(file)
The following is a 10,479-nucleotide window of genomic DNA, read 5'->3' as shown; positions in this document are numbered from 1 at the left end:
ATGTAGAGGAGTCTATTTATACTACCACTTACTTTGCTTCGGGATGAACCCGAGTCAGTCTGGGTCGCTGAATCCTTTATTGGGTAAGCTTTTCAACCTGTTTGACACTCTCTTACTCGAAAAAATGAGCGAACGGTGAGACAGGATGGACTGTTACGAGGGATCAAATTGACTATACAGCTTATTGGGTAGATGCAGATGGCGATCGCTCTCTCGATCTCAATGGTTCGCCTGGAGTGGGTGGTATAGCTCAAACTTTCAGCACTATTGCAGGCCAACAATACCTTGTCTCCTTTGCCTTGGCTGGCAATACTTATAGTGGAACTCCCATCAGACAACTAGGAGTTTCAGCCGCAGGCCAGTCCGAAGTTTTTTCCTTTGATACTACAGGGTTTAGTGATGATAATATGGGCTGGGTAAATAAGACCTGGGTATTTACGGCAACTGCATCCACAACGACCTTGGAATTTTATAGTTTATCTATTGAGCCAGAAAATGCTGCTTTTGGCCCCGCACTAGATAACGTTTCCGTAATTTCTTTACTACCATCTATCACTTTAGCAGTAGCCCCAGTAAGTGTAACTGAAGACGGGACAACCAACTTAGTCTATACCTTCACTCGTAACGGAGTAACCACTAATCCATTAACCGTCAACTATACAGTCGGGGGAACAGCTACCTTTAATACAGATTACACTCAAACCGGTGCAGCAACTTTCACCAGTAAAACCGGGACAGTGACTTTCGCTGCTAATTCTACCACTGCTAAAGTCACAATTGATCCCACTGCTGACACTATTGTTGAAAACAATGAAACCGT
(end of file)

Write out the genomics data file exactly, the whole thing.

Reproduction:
The following is a 10,479-nucleotide window of genomic DNA, read 5'->3' as shown; positions in this document are numbered from 1 at the left end:
ATGTAGAGGAGTCTATTTATACTACCACTTACTTTGCTTCGGGATGAACCCGAGTCAGTCTGGGTCGCTGAATCCTTTATTGGGTAAGCTTTTCAACCTGTTTGACACTCTCTTACTCGAAAAAATGAGCGAACGGTGAGACAGGATGGACTGTTACGAGGGATCAAATTGACTATACAGCTTATTGGGTAGATGCAGATGGCGATCGCTCTCTCGATCTCAATGGTTCGCCTGGAGTGGGTGGTATAGCTCAAACTTTCAGCACTATTGCAGGCCAACAATACCTTGTCTCCTTTGCCTTGGCTGGCAATACTTATAGTGGAACTCCCATCAGACAACTAGGAGTTTCAGCCGCAGGCCAGTCCGAAGTTTTTTCCTTTGATACTACAGGGTTTAGTGATGATAATATGGGCTGGGTAAATAAGACCTGGGTATTTACGGCAACTGCATCCACAACGACCTTGGAATTTTATAGTTTATCTATTGAGCCAGAAAATGCTGCTTTTGGCCCCGCACTAGATAACGTTTCCGTAATTTCTTTACTACCATCTATCACTTTAGCAGTAGCCCCAGTAAGTGTAACTGAAGACGGGACAACCAACTTAGTCTATACCTTCACTCGTAACGGAGTAACCACTAATCCATTAACCGTCAACTATACAGTCGGGGGAACAGCTACCTTTAATACAGATTACACTCAAACCGGTGCAGCAACTTTCACCAGTAAAACCGGGACAGTGACTTTCGCTGCTAATTCTACCACTGCTAAAGTCACAATTGATCCCACTGCTGACACTATTGTTGAAAACAATGAAACCGT